Rebecca’s boyfriend, reviewed | Dublin Applicant
After Cameron (Cameron Macauley) cheats on his girlfriend, he begins to reflect on his life, his relationship, and whether or not he’s the nice guy he always thought he was. Craig Austin Reynolds’ comedy Rebecca’s Boyfriend follows a shaken Cameron as he returns from London to Dublin and searches for his true nature.
Rebecca’s Boyfriend feels especially in tune with current trends of the kind of self-soothing self-analysis that can be found all over the internet in vlogs, Medium articles and Twitter feeds. Cameron talks to his mom, friends, step-brother and their dad like he’s dictating a message for Am I the Asshole? subreddit. He belittles himself to a point, “sorry not sorry” for stepping on Rebecca.
Even as Cameron ponders, narrates, and examines himself to breaking point, he continues to engage in the same motherfucking behavior. Cameron drinks enough to blame his actions on the drink, but not enough to make him completely unaware of those actions.
He sets up a street fight for a minor provocation, and later at his mate’s house, Cameron uses an innocent board game to try to initiate an uninvited threesome, and when that fails, a foursome, with his friends. These actions could be part of a shame spiral — that is, if Cameron’s shame felt genuine. As his colleague says at the beginning of the film: “You know exactly what you are doing.
Cameron’s behavior is clownish. He is a man who, in his quest for absolution full of self-pity and self-centeredness, is full of half-hearted posturing and atonement. He’s the urban dictionary definition of a “fuckboy.”
The answer to his question is simple: he’s an asshole. But, for someone like Cameron, there must be something beyond that. Is it nature or education? His dad Lorcan (Mark Doherty) might have the answer Cameron is looking for. And so, somewhere along the way, Cameron’s quest for self-discovery and understanding turns into a search for a scapegoat. It may be his only hope of retaining his former good-guy identity.
For Cameron, being seen as a nice guy was important, and just as important was being nice to Rebecca. Cameron and his close friends seem to be defined by their relationship statuses. Longtime friends Alan (Eoghan Quinn) and Jill (Breffni Holahan) recently got together. Meanwhile, Leslie (Maeve O’Mahony) is no longer with her boyfriend Larry. “Leslie and Larry, it could never work.”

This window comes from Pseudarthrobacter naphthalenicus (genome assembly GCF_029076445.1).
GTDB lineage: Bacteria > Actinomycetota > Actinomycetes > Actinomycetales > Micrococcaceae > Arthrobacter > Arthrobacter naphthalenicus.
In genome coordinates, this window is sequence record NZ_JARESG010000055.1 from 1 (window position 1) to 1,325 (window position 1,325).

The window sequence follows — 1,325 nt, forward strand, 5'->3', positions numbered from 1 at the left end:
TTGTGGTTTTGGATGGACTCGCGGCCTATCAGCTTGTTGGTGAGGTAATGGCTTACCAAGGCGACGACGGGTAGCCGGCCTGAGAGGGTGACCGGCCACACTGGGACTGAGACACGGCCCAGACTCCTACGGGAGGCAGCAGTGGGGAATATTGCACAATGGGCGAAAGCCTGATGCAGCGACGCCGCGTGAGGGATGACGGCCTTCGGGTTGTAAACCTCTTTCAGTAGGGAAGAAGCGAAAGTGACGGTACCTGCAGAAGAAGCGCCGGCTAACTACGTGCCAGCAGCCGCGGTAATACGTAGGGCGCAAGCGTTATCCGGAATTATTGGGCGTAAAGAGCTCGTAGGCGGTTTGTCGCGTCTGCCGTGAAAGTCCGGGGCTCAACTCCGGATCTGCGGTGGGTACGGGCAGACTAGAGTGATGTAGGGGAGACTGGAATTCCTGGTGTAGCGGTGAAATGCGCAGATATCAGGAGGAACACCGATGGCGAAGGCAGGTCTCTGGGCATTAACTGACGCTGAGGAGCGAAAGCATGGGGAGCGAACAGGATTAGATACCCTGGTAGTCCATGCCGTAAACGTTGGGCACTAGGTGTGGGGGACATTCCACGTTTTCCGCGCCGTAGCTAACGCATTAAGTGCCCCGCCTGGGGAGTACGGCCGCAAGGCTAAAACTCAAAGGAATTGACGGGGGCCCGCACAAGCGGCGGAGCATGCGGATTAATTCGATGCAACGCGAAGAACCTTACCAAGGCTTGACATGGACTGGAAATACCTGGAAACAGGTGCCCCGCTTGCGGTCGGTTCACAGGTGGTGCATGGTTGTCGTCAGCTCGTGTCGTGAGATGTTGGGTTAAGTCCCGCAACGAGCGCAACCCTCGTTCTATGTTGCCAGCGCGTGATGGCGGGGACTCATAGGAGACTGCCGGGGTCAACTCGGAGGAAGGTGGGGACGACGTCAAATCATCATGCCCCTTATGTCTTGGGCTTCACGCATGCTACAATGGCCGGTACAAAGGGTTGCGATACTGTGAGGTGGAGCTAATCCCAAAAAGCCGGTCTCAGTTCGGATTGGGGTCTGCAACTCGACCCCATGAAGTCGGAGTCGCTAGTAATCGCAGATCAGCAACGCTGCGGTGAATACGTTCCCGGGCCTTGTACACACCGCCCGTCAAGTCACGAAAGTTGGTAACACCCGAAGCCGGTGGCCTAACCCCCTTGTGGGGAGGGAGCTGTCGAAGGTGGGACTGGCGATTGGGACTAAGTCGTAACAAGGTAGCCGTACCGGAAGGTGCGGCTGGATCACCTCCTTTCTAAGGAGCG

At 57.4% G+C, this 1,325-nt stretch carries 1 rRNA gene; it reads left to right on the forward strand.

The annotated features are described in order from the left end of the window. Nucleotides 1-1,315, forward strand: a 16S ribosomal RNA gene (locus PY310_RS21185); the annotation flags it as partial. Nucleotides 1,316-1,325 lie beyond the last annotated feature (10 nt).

As the group talks about the ups and downs of life and love with Cameron, they keep coming back to Rebecca, how great she is, how great she and Cameron are together, how much she misses her. everyone, etc. Cameron is at his best, his most famous as Rebecca’s boyfriend.
Irish cinema has not taken much interest in mumblecore style films of the new millennium. Rebecca’s Boyfriend decided mumblecore “energy”. The staging and camerawork aren’t flashy, relying on minimal setups and blocking. Generally, we watch long, uninterrupted conversations between friends and family members.
Craig Austin Reynolds’ script isn’t full of jokes but the vibe of Rebecca’s Boyfriend is ambiently fun. Not until deadpan, sleepier observational comedy: gritty, witty, but rarely mind-blowing. The no-frills approach Reynolds took wouldn’t seem out of place in those skyscrapers and townhouses of those New York “mumblecore” films.
A large number of Rebecca’s BoyfriendThe interiors of would also fit into these films as stand-ins for cramped and expensive condos. We watch through the passenger side window as Cameron is driven from the airport to his home. A running comment from her mother highlights every new hotel that comes up in town. Later, Cameron and his friends sit in a small green space flanked by the glass facades of office buildings.
In some ways in the film, Cameron and Leslie visit Cameron’s brother, Rory (Jack Gleeson), at his Airbnb. As they walk down the lobby to the elevator, Leslie comments that it’s “so weird to actually be inside one of these buildings.” The interior is upscale but uninspiring. Rory is a big New York banker, always wearing a tie and generally talking to people. Gleeson plays the coked shark in a goldfish tank.
In these rented apartments, first at Rory’s and then at Lorcan’s, we witness some of the most embarrassing conversations imaginable. The comedy comes and goes. There’s a moment in the later scene where Rory and Cameron confront their father about his past infidelities where Rory lets out this kind of stifled laughter. I felt the same confusion watching these extremely uncomfortable scenes unfold.
Cameron’s fate is his, his attempts to explain his own actions to other people are futile. Macauley primarily plays the character as restless, someone who has lost a version of himself that may never have existed in the first place.
His friends appease him but for Cameron the question remains the same. He can’t seem to get out of his own way, and because of that, he’s the opposite of who he wants to be. The most complex joke in which Reynolds writes Rebecca’s Boyfriend is Cameron – asshole and Rebecca’s boyfriend.